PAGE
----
I just finished watching the family-centric drama, “Parenthood,” and let me tell you, it is a phenomenal show. The first bit of evidence I have proving it deserves such a stellar rating is the fact that I meant it literally when I said I just finished watching it. Not even five minutes ago, as the finale came to a close, I was crying and smiling with the perfect blend of sorrow and joy—the kind that leaves you one hundred percent content, not too sappy happy and not too sad. When I love something, I am immediately confronted by the urge to write about it. Hence my writing this now. Only a show of excellent caliber could push me to write about it directly after finishing it at 12am—I could be sleeping! I chose discussing “Parenthood” over sleep! That must mean something!
This TV tour de force of 103 episodes follows the Braverman family as they navigate life’s turbulent waters, leaning on one another in crises and cheering each other on in moments of triumph. The children of stubborn, soft-hearted Zeek and strong, sweet Camille Braverman are split up into four subfamilies that are vastly different, but all lovable and endearing just the same.
Adam's family: kids, Max and Haddie, with wife, Kristina
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Sarah's family: kids, Amber and Drew
Crosby's family: himself, because I don't want to spoil who he ends up with
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Julia's family: daughter, Sydney, and husband, Joel
Each family faces challenges: defiant kids, financial problems, relationship struggles, sickness, behavioral issues, and more; all of this sets up the foundation for moving familial speeches or even wordless embraces of comfort that remind each Braverman that they are all in this crazy thing called life together.
If you are at all an emotional person, you will cry. I am not exaggerating when I say I cried nearly every single episode (multiple times per episode as well). The acting and writing is so finessed and brilliant that every piece of you will feel the emotion of each scene. It will overwhelm you, tugging tears from your eyes before you even realize why you are crying. (Shout out to Monica Potter (Kristina) who is especially excellent at this.) Happy tears, sad tears, tears upon tears upon tears! However, contrary to what you might assume after my rambling about how much I cried while watching, it is overall a very happy, fulfilling show. If you are a sucker for family dramas, this one is for you, I am certain of that.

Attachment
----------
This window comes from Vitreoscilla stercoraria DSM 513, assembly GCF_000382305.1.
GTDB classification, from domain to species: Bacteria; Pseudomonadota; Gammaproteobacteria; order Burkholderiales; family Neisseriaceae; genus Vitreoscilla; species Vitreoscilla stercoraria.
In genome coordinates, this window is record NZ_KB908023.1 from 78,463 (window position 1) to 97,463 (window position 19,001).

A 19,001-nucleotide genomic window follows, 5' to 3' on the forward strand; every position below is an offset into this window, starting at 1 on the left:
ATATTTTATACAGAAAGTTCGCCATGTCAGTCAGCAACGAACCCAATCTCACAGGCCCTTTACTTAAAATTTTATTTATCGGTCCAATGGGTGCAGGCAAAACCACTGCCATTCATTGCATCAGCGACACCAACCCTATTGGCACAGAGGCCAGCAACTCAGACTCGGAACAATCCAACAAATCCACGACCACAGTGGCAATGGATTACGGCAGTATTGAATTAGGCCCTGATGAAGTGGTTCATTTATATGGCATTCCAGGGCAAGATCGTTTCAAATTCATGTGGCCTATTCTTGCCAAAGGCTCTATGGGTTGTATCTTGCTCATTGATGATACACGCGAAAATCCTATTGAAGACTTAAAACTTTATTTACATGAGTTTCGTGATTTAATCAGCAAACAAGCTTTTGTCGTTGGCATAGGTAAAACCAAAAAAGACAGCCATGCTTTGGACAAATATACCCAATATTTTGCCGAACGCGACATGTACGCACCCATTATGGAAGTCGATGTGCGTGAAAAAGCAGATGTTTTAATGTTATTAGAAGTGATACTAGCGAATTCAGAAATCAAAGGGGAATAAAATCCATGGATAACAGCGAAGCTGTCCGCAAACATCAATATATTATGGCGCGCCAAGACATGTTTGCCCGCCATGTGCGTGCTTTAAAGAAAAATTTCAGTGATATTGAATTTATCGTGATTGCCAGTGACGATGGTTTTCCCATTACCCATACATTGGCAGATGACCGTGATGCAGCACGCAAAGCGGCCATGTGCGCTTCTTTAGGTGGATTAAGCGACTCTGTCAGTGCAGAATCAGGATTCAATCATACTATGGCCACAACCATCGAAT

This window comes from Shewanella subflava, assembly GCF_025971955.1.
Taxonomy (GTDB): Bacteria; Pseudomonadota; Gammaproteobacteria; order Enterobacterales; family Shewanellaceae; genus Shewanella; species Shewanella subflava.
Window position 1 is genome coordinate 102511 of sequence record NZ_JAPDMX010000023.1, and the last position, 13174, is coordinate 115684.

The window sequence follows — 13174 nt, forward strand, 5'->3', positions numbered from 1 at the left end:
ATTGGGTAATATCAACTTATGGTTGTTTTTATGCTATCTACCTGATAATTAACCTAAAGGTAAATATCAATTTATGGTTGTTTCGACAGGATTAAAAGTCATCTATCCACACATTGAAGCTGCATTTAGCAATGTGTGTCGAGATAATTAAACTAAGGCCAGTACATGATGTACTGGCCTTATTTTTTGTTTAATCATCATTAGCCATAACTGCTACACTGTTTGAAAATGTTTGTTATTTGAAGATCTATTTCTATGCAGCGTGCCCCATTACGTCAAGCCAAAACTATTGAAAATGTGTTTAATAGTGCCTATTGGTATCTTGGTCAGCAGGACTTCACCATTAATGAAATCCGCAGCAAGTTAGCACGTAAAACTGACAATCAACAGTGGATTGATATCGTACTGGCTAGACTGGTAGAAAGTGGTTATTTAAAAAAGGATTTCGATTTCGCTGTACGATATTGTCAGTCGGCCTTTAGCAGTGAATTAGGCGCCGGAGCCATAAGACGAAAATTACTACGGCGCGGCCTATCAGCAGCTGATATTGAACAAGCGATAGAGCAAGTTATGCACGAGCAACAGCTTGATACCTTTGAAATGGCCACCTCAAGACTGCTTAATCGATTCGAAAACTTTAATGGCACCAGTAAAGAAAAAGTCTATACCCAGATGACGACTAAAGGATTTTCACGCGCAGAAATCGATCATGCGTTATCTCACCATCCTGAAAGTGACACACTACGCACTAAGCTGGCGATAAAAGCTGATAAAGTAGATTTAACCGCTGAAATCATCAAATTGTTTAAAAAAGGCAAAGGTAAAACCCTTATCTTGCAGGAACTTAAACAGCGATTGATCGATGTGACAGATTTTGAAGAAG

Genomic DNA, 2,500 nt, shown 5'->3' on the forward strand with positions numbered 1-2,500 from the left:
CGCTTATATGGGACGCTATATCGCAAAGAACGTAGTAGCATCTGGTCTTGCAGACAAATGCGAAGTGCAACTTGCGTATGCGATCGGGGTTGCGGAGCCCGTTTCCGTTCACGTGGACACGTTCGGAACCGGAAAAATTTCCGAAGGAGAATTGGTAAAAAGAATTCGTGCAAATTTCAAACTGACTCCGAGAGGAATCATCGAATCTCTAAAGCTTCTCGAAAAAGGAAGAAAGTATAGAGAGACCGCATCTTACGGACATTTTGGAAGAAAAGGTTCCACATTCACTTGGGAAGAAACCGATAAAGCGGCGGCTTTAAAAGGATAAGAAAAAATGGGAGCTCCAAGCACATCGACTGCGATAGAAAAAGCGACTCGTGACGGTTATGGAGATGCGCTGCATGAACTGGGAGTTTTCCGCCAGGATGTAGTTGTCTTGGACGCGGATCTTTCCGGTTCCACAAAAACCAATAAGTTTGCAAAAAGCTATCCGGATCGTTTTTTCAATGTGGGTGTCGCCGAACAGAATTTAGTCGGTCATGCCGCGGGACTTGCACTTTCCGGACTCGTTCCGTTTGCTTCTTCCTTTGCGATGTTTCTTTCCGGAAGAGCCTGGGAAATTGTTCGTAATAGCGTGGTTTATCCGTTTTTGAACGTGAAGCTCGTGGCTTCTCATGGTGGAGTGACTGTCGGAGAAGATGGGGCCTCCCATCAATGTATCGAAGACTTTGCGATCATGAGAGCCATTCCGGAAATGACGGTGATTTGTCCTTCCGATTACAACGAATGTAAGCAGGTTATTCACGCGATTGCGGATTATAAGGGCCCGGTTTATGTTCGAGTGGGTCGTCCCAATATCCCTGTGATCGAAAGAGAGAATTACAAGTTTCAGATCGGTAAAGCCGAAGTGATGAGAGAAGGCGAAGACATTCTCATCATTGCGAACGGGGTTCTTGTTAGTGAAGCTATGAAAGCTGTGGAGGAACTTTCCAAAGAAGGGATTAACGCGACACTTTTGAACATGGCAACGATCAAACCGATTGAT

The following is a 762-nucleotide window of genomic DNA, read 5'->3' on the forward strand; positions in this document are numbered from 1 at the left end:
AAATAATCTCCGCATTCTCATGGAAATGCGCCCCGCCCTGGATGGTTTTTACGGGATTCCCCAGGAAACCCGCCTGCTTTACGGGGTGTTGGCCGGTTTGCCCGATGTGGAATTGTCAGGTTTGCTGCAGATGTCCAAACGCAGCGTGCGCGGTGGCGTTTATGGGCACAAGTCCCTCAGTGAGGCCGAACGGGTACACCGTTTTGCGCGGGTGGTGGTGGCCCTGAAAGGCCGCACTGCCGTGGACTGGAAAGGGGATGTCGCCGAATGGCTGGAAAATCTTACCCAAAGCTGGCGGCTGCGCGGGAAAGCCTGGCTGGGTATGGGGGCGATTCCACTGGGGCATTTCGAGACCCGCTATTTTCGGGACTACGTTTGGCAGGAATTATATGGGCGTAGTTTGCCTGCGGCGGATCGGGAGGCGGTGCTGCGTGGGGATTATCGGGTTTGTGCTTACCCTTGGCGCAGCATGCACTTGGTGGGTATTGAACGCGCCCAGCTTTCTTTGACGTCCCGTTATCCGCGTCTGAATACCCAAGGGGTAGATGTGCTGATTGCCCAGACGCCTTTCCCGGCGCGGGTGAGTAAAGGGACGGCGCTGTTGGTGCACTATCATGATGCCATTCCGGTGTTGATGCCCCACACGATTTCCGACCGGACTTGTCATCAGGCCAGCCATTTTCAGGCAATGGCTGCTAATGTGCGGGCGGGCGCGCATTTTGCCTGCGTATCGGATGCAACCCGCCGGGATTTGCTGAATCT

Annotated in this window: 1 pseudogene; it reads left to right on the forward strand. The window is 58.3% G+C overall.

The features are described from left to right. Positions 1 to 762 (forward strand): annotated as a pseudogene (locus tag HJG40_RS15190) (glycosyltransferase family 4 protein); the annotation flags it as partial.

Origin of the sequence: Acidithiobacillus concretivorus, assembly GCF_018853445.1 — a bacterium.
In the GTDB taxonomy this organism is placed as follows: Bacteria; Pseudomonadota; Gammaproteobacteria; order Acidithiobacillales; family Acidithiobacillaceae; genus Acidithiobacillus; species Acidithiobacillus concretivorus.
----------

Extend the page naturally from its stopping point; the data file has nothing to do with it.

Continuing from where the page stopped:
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"Parenthood" is the most real show I've ever watched. It doesn't rely on bells and whistles, instead it relies on the rawness of everyday situations of everyday people. The characters make mistakes and lash out. They say things they don't mean and hurt people, but what is great about this show is that we see arguments resolved and learn from the growth the characters must undergo. We learn what it means to be a brother, sister, daughter, son, mother, father, uncle, aunt, cousin, husband, wife—we learn what it means to be a family, and that, I think, is the essence of "Parenthood."
One of my best friends, Renée—who happens to be the one who convinced me to open up my heart and soul to “Parenthood” for a few months—describes the show as being “emotional, heartwarming, and goals.” In the modern sense of the word, I’d have to agree with her; the Braverman family is “goals” because they stick together through thick and thin, and they overcome any strains in their relationships, sometimes with grace, other times with a lot of yelling; that's only human.They are goofy and smart and compassionate and wonderful. I could explain a million reasons why they are these things, but I think you should see for yourself.
The three descriptors my mom chose bear many similarities to Renée’s, one even being the exact same: “addictive, heartwarming, and tear-jerking.” Heartwarming is right, the folksy soundtrack overlaying sun-kissed scenes of family love and unity are plenty, and that warmth shines through the TV screen and soaks its blissful viewers. (Sounds like I'm exaggerating, I'm not.)
I won’t talk about the ending—I’m not that cruel—but I will allay any fears you may have about the show leaving you without proper closure. “Parenthood” ties every loose-end and left me at peace with the outcome of the lives of each Braverman subfamily.
Bonus #1: The two theme songs are lovely (especially the second one).
Bonus #2: If you watch, you get the privilege of witnessing the Fever.